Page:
Sure, external hard drives aren't exactly scarce these days, but while the price point has come down a lot, they're still not cheap. Enter the hard drive case. For just a fistful of dollars, you can pick up a case that (almost) instantly transforms your old internal hard drive into a new storage unit. As Deputy Editor Jake Ward demonstrates here, putting it together is a piece of cake. In the end, you'll have a great-working hard drive, not to mention a few dollars more. Just, keep an eye out for the tiny screws.
I like your idea of DIY videos. The video is quick and shows how easy such a project really is and the fact that it can save you money, which in really is equivalent to the time that you spend doing conversion from internal to external hard drive yourself, but so much more fun.
One more thing that i would appreciate is explanation of what role each of the additional components play in the final product - external hard drive. For example, you need a case to protect the hard drive from being damaged. What I am not familiar with is what role does a back plate play in this assembly. I see it has some electronic components on it: maybe a transducer and what looks like some capacitors. So what is the purpose of the back plate?
Technology is fun!
A few years back I wanted to build a 500MB external drive. I bought at least four different shells at Bestbuy, and none of them worked. The bestbuy GeekSquad even fried two of their own hard drives. Not the most focused group. I hope todays shells are built for far greater capacity. I had to buy multiple 1TB western digital external MyBook's to get my Bluray library onto my screen.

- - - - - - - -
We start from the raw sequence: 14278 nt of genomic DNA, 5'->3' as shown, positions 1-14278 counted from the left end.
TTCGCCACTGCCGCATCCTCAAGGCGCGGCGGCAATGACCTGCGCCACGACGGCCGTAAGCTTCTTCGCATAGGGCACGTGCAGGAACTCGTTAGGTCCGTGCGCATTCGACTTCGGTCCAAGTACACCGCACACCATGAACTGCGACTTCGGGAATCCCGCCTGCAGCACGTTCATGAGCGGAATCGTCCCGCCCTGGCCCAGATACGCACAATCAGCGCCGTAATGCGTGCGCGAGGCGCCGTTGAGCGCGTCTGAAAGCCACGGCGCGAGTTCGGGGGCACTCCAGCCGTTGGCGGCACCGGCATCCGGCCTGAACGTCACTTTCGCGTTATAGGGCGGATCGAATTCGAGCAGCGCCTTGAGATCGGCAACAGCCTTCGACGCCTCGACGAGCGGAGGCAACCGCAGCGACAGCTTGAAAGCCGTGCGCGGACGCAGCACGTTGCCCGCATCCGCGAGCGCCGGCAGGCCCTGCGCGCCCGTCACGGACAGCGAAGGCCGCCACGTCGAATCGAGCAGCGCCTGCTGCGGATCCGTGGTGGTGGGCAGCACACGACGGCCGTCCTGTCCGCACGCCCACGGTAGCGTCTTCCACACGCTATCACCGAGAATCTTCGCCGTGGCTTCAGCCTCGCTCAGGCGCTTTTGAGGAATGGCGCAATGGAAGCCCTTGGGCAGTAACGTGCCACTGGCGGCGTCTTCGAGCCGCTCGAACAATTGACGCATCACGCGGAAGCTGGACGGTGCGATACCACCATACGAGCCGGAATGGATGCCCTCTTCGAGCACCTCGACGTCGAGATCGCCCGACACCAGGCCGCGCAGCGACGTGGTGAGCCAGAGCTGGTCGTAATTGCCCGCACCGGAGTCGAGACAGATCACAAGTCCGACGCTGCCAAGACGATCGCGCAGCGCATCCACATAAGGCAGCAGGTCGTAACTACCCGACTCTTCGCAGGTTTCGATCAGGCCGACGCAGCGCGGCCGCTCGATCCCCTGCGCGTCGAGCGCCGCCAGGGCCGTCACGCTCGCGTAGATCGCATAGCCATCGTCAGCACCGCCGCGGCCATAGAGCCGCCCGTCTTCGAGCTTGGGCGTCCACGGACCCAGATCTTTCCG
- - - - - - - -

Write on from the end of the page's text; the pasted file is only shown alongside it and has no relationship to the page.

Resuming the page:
For historical sake, I'm going to have a quick laugh at SolidState hard drives being so limited in the storage department: Ahahha...hehehe....hohoho....hahahaha. Oh now on to the nano-scale science. Get with the program, Intel and everyone else making nano-stuff!
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Often reading: The Message, The Bible in Contemporary Language.
Inside your computer, an internal hard drive gets it's data connection (SATA or IDE) sent straight to the motherboard, and the power connection straight off the power supply.
When you put the hard drive into an external case, it can't get these connections like this. The circuitry you saw on the plate was to allow the drive to send data and get power. Most external drives connect to a wall outlet (some smaller ones just take power straight through a USB drive). It appears that this case has a firewire connection, and possibly a USB connection on the front plate, and all that is set in the circuitry on the back panel.
No mention was made of jumper settings on the hard drive. Common jumpers settings include MASTER, SLAVE, and CS (Cable Select). I would think the enclosure and electronics MUST specify which jumper settings you should use in order to get the drive to actually work
Compassman Where does the beater laptop come in? Do you mean a working hard drive out of any computer? If yes, why mention a laptop in the first place. This is a nice DIY video but not for 5 Minute Projects.
I didn't realize when I asked a guy to take my picture I was talking to a bonified internet superstar! You and John helped me and my friends out by taking our picture at SXSW interactive this year. I saw you on Food Detectives a couple days ago, searched the internet and there you are.
Just wanted to say Hello, congrats on your success and this website. It really is a work of art. Keep up the good work!
compassman: Any computer would hypothetically work for this, it is just that one would have to know what he is doing.